Fishpond Nimbus Guide Pack review
The headline is perhaps a bit misleading so I feel as though I should clarify: Yes, you can win a Fishpond Nimbus Guide Pack, but it’s not free.
CONTEST RULES & DETAILS
- Place your UA sticker on your vehicle or vessel: car, truck, SUV, rock-crawler, soccer mom van, boat, bicycle, motorcycle, Radio Flyer wagon or other mode of terrestrial or aquatic transportation.
- Snap a photo that shows the sticker in place (remember, creativity can influence the vote)
- “Like” and then post the photo to the Unaccomplished Angler Facebook page
- If you have yet to order your sticker you best act fast because the deadline for entries is March 1st.
- On March 1st I will place all photo entries into an album and open the contest for likes/comments. Because I lack the integrity to fairly judge, the people will decide: the photo with the most “likes” wins.
- On March 6th I will declare the winner.
- On March 7th I will ship the Fishpond Nimbus Guide Pack to the winner
- Upon receiving the pack, winner will be on Cloud Nine.
The ink had barely dried on the new line of 2012 packs from Fishpond when I had the opportunity to choose one and offer a review. I felt like I was on cloud nine as I selected the Nimbus Guide Pack. The reason for my choice is that first and foremost, I like
fanny lumbar packs for carrying my fishing gear. I was also curious about the origins of the name and wanted to see what it was all about.
Armchair meteorologists in the crowd will not be surprised , but many of you may not know that a nimbus cloud is a cloud that produces precipitation. The fact that the pack is waterproof (though not submersible) makes the choice of a name appropriate. However, the folks at Fishpond could have just as well named it the Cumulus Guide Pack. Cumulus clouds are those big puffy, vertical clouds that we often describe as looking like cotton candy. I should clarify that the pack in question looks nothing like cotton candy. By definition Cumulus means “heap” or “pile”, and you could pile a heap of gear into this pack.
The pack measures 12.5″ (wide) x 11″ (high) x 4″ (deep) and boasts a volume of 579 cubic inches. The 4 inch depth may sound small, but it expands considerably. The interior is vast, with a main compartment that will hold many fly boxes and a sack lunch. An internal pouch is in place to keep smaller items within easy reach. If that wasn’t enough, there’s also an interior zipper pocket for securing other items as necessary. An exterior features a front zipper pocket for storing things you need quick access to.
Years ago I gave up wearing a vest. The elimination of weight on the shoulders reduces fatigue over the course of a long day, and also cuts down on additional material that can be unwanted during hot weather. It’s much easier to carry the weight on the hips, and I also benefit from using the belt as a lower back support. There’s something about being middle-aged and walking the uneven banks of a river all day that causes low back stiffness. A support belt really helps with this. To that end, this Fishpond lumbar pack is very comfortable. The waist strap/belt is wide and vented, so you won’t overheat on a hot day. The pack also features two adjustable bottle holsters so you can carry ample water and remain well-hydrated when the hot summer sun, unobscured by clouds, beats down on you.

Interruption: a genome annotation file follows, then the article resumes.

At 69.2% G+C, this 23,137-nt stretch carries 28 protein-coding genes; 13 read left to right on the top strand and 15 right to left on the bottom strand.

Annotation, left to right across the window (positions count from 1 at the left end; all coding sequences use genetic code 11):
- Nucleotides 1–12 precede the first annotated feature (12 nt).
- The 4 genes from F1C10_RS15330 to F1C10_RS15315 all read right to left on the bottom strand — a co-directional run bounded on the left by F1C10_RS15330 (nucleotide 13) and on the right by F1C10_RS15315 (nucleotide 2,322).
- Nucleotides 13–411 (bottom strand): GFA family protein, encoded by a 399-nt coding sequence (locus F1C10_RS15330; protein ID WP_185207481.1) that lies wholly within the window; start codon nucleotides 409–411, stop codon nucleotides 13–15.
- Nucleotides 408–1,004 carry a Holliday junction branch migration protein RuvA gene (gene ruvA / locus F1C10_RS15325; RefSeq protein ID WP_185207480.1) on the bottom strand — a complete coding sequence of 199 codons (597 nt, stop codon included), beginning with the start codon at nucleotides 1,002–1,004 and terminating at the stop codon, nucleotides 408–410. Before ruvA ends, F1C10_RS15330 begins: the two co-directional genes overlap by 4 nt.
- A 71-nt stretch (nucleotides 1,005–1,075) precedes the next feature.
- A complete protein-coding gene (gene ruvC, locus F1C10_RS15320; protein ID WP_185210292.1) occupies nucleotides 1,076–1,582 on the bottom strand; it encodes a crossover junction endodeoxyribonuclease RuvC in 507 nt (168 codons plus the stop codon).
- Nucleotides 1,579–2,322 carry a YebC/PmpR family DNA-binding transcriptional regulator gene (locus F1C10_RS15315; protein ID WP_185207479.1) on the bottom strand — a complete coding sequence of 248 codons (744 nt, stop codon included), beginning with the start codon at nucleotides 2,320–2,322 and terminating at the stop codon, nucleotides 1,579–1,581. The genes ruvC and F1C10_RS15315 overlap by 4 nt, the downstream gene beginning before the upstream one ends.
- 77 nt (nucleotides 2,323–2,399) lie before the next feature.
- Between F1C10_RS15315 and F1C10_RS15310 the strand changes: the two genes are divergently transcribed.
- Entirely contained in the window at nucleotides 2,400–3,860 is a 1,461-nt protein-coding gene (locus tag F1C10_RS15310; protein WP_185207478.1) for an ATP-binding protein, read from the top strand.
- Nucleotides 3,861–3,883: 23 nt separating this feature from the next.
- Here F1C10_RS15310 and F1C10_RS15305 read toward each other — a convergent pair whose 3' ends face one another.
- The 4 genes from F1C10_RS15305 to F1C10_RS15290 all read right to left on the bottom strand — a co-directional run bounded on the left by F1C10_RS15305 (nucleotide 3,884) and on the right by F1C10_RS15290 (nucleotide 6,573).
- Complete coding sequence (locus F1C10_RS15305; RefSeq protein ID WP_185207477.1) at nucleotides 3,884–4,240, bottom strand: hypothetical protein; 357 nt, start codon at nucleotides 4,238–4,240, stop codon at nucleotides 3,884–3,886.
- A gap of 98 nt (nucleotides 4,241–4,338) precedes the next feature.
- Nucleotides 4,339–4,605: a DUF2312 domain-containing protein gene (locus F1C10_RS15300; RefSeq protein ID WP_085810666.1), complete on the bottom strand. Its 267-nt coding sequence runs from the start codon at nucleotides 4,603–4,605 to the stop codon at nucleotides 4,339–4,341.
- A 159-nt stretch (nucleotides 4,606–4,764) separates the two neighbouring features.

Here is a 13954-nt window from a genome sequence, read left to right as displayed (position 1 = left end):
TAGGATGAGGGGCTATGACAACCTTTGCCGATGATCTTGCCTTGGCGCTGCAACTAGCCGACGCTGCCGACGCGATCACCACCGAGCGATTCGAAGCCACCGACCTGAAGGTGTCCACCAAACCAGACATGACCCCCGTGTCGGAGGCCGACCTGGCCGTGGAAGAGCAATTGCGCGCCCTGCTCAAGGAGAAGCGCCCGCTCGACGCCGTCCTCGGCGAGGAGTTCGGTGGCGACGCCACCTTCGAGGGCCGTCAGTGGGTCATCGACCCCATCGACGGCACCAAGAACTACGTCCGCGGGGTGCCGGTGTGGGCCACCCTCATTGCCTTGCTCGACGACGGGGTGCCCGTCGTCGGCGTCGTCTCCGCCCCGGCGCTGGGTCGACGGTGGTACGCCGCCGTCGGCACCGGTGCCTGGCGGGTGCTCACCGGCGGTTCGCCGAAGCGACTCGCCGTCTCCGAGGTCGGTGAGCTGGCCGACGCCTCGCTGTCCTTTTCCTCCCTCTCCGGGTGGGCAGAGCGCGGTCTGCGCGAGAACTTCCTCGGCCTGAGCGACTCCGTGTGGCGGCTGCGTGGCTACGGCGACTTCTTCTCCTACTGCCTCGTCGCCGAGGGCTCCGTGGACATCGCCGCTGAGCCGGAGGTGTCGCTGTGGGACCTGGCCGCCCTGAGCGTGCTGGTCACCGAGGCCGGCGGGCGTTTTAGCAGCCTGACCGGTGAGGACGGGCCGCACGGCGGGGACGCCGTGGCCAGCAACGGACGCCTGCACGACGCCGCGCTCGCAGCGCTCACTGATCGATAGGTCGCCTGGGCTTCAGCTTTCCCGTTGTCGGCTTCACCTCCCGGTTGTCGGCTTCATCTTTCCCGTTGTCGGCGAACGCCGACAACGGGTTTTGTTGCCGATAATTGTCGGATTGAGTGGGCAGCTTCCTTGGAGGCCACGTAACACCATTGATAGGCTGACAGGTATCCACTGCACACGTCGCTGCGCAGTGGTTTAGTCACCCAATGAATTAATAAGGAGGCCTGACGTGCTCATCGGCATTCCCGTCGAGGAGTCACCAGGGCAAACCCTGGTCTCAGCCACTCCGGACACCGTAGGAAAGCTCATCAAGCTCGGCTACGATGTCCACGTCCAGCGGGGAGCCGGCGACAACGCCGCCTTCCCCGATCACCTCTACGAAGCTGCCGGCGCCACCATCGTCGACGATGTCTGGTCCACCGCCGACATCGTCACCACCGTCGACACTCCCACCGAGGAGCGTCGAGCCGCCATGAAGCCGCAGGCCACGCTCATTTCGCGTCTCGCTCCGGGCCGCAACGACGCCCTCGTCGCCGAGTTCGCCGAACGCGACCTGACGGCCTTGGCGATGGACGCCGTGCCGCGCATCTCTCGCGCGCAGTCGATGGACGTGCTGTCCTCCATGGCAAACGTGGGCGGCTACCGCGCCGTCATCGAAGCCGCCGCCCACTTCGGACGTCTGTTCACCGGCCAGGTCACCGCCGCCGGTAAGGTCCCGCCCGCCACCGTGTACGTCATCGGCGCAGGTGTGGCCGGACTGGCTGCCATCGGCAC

Just because the afternoon sun is hot doesn’t mean you started the day in a t-shirt. In fact, chances are the morning was a tad chilly. If you’re out on the water all day, it’s nice to be able to shed some clothing as the day warms up, and thanks to buckled cargo straps on the bottom of the pack, you can secure a jacket or other item of clothing rolled up (you can also carry an extra rod tube using these straps). There are several attachment points at various locations on the pack for attaching things such as tippet spools, hemostats and such. It’s quite a versatile pack that will accommodate your needs nicely.
Some folks may prefer to wear the pack across their body like a sling, which can be done thanks to a shoulder strap that is easily removed. To demonstrate just how easy it is to remove the shoulder strap, I’ve included a time-lapse action sequence showing the shoulder strap on and 5 seconds later the shoulder strap off. It’s that easy.
I don’t carry a landing net with me unless I’m floating, but there have been times, when helping Marck land big fish, that I’d wished for a net. Problem is, with the waist packs I’ve owned previously, there was no way to feasibly carry a net. On that note, perhaps the best feature of the Nimbus Guide Pack is the integrated net slot. Very cool.
In my experience, all Fishpond products are exceptionally well-made and nicely designed. I’ve always considered their products to be high-end, and a bit pricey, but I also adhere to the philosophy that you get what you pay for. At $109.95 MSRP, you get a lot with the Nimbus Guide Pack.
And some lucky member of the Unaccomplished Angler nation is going to be on cloud nine when they get this pack for free by participating in forthcoming contest. If you don’t have your UA sticker yet, get one. You’ll need it to enter.